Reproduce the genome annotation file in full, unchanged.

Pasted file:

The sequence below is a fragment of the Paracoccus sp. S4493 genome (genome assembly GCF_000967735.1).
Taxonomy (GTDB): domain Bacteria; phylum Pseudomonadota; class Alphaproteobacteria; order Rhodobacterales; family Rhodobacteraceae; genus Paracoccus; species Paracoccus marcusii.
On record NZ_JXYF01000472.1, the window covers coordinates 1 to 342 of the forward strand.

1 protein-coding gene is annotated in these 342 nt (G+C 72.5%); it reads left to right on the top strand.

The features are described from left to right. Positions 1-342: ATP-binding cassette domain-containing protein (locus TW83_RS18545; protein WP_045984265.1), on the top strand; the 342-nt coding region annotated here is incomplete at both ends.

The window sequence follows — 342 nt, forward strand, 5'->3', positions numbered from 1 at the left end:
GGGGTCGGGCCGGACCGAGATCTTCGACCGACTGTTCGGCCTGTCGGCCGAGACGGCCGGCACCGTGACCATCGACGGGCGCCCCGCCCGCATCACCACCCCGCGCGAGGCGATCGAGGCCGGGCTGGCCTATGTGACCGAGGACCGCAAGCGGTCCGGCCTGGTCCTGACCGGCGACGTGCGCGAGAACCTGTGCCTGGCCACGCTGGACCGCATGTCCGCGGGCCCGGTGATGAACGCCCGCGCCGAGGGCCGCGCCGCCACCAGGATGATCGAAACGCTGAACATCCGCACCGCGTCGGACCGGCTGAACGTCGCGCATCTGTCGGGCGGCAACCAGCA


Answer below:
The sequence below is a fragment of the Paracoccus sp. S4493 genome (genome assembly GCF_000967735.1).
Taxonomy (GTDB): domain Bacteria; phylum Pseudomonadota; class Alphaproteobacteria; order Rhodobacterales; family Rhodobacteraceae; genus Paracoccus; species Paracoccus marcusii.
On record NZ_JXYF01000472.1, the window covers coordinates 1 to 342 of the forward strand.

1 protein-coding gene is annotated in these 342 nt (G+C 72.5%); it reads left to right on the top strand.

The features are described from left to right. Positions 1-342: ATP-binding cassette domain-containing protein (locus TW83_RS18545; protein WP_045984265.1), on the top strand; the 342-nt coding region annotated here is incomplete at both ends.

The window sequence follows — 342 nt, forward strand, 5'->3', positions numbered from 1 at the left end:
GGGGTCGGGCCGGACCGAGATCTTCGACCGACTGTTCGGCCTGTCGGCCGAGACGGCCGGCACCGTGACCATCGACGGGCGCCCCGCCCGCATCACCACCCCGCGCGAGGCGATCGAGGCCGGGCTGGCCTATGTGACCGAGGACCGCAAGCGGTCCGGCCTGGTCCTGACCGGCGACGTGCGCGAGAACCTGTGCCTGGCCACGCTGGACCGCATGTCCGCGGGCCCGGTGATGAACGCCCGCGCCGAGGGCCGCGCCGCCACCAGGATGATCGAAACGCTGAACATCCGCACCGCGTCGGACCGGCTGAACGTCGCGCATCTGTCGGGCGGCAACCAGCA